According to the OCCRP, the data also reveals that 15 intelligence figures from around the world, or their close family members, have held accounts at Credit Suisse.

Credit Suisse said Switzerland’s stringent secrecy laws do not allow it to comment on accusations about individual clients, but in a statement it strongly rejected “allegations and inferences about the bank’s purported business practices”, arguing that the matters uncovered by reporters are based on “selective information taken out of context, resulting in tendentious interpretations of the bank’s business conduct.”

Further revelations are expected in the days to come as more and more of the data become public.

Published in Dawn, February 21st, 2022
 
The bank shouldn't be held liable though as long as they were not breaking the rules that of in 1940. It's been 80 years and banking sectors have different regulations in different era. Most probably those were Dormant accounts already and have been non operational.
 
Some extremely dodgy stuff has been going down at Credit Suisse. Their CEO was recently forced to step down as well. Rather has the appearance of a sinking ship at the moment.
 
Sir António Horta-Osório is used to the spotlight.

As one of the UK's most high-profile bankers "AHO", as he is known in some circles, is credited with dragging Lloyds Banking Group back from the precipice following the financial crisis.

Most recently, however, Sir António has attracted rather more negative headlines.

After moving to Credit Suisse last April, it emerged that he had twice broken Covid quarantine rules in the UK and Switzerland.

Just nine months into his chairmanship of Switzerland's second largest bank, he was out.

———

Banker António Horta-Osório, who quit as Credit Suisse boss for breaking Covid isolation rules, also went to the Euros football final, it has emerged.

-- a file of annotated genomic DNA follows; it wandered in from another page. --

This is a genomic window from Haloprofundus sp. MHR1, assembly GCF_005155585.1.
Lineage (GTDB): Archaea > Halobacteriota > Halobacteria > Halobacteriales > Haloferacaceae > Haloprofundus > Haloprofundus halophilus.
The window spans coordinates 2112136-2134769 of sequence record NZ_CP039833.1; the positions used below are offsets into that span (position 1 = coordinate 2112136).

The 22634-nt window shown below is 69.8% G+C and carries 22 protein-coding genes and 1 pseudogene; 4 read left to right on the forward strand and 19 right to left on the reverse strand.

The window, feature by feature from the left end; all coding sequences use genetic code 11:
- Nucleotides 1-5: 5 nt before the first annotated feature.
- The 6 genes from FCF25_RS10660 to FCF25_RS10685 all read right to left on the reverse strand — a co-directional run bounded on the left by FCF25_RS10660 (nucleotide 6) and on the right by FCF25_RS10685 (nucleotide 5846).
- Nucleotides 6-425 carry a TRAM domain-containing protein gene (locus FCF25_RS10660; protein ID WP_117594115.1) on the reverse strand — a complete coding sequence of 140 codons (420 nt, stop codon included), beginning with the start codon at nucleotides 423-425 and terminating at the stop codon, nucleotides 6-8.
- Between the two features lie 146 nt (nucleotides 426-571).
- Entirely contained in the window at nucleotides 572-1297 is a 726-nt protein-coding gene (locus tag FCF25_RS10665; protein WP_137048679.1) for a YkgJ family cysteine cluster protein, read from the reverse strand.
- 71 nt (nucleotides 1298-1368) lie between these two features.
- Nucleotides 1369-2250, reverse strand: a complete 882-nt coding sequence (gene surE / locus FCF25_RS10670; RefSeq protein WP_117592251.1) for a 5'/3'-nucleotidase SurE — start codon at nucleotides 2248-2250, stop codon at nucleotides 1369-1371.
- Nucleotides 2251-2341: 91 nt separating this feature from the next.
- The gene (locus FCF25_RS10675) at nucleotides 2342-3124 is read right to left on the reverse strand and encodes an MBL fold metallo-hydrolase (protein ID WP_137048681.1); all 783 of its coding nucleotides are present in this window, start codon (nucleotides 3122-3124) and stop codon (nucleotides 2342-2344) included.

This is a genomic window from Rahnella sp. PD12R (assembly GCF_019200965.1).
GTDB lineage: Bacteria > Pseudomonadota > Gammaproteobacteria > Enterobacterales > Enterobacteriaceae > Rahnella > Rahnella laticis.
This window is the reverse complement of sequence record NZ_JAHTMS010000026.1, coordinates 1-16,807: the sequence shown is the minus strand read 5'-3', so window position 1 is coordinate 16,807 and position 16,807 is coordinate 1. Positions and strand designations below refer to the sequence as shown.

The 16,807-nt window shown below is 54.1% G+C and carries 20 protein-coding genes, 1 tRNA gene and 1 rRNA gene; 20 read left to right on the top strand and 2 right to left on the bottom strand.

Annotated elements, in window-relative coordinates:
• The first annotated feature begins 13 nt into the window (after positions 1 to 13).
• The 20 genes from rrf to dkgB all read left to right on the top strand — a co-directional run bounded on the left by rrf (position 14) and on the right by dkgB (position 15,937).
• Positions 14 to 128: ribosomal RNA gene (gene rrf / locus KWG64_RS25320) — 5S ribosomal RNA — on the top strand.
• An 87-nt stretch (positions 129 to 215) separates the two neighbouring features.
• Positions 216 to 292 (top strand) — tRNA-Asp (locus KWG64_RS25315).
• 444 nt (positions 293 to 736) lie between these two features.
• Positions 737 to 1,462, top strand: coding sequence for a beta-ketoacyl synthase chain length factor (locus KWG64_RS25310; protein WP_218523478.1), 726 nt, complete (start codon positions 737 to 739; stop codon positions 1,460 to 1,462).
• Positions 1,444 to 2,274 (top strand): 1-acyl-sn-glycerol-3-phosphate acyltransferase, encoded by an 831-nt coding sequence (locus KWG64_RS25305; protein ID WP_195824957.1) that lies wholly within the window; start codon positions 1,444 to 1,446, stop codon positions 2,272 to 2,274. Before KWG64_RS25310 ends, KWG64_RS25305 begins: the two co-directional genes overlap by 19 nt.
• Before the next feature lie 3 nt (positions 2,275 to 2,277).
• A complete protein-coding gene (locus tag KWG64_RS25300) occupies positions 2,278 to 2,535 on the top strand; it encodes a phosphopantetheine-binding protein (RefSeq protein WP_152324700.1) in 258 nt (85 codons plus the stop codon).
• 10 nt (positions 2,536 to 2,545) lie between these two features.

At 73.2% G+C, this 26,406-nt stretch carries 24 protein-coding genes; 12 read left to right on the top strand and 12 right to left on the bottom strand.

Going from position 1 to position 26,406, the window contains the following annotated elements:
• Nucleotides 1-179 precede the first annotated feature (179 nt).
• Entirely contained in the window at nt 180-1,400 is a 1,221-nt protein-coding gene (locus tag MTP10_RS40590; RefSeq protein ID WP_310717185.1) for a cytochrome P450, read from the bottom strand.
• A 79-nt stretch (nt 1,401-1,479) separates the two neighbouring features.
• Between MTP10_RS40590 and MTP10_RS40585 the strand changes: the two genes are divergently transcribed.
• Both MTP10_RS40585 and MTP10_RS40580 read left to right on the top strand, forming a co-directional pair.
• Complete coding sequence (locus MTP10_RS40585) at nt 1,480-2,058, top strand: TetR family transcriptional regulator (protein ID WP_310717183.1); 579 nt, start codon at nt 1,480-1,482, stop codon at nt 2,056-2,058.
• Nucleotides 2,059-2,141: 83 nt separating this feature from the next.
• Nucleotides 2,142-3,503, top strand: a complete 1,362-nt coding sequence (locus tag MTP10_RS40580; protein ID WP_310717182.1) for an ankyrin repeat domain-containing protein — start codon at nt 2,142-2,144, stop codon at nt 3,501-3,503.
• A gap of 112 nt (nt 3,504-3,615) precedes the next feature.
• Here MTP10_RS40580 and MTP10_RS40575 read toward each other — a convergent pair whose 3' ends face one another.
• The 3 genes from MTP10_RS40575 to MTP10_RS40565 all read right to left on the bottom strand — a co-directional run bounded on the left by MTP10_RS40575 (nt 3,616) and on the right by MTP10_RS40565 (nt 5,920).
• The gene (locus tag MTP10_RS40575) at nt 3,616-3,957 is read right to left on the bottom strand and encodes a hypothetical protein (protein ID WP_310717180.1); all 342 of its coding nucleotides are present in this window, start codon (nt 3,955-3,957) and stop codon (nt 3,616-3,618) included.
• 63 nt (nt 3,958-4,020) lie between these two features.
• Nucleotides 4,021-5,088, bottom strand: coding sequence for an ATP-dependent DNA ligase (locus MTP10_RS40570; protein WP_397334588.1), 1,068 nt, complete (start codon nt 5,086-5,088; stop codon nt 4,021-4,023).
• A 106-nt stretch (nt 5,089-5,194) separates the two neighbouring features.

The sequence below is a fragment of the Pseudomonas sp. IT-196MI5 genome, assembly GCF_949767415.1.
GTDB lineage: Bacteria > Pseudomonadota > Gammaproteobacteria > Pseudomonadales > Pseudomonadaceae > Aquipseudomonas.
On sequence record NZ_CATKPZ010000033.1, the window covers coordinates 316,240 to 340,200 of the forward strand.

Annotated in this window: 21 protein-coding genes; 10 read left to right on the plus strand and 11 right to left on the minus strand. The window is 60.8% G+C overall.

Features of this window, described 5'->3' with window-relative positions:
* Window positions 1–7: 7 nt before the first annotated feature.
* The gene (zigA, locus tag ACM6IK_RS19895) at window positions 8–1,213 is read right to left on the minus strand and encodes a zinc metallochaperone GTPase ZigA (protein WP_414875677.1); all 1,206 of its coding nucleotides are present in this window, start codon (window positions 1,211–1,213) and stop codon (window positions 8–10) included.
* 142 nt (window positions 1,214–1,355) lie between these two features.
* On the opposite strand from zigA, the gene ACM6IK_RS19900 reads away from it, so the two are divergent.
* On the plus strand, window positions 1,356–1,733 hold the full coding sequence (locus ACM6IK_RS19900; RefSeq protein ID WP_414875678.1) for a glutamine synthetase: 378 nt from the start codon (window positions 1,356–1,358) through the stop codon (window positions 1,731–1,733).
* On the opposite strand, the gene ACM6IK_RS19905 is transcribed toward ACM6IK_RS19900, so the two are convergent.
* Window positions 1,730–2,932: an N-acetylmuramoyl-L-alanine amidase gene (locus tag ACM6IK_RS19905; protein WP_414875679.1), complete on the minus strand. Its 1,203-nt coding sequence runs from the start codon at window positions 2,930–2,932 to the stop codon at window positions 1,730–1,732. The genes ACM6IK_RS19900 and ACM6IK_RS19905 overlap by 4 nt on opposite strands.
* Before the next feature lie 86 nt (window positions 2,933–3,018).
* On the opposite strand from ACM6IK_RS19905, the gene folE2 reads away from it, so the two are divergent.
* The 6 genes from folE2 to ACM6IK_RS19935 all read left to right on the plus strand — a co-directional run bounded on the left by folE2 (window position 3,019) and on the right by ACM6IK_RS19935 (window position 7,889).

He resigned last weekend, with reports saying he had lost the confidence of other directors for going to the Wimbledon tennis finals last summer.

But the former Lloyds Bank boss also attended the football at Wembley on the same day, sources have confirmed.

The Swiss bank had organised corporate hospitality at both events, but Mr Horta-Osório took family members to both events after other guests were unable to use the tickets, the Financial Times said.

The Portuguese executive attended Wimbledon and the final of the European Championship in July at a time when the UK's Covid-19 restrictions required him to be in quarantine.

Mr Horta-Osório also breached Swiss Covid restrictions when, according to Reuters, he flew into the country on 28 November but left on 1 December. Swiss rules meant he should have quarantined for 10 days upon his arrival.

In his resignation statement earlier this week, Mr Horta-Osório said: "I regret that a number of my personal actions have led to difficulties for the bank and compromised my ability to represent the bank internally and externally.

"I therefore believe that my resignation is in the interest of the bank and its stakeholders at this crucial time," he added.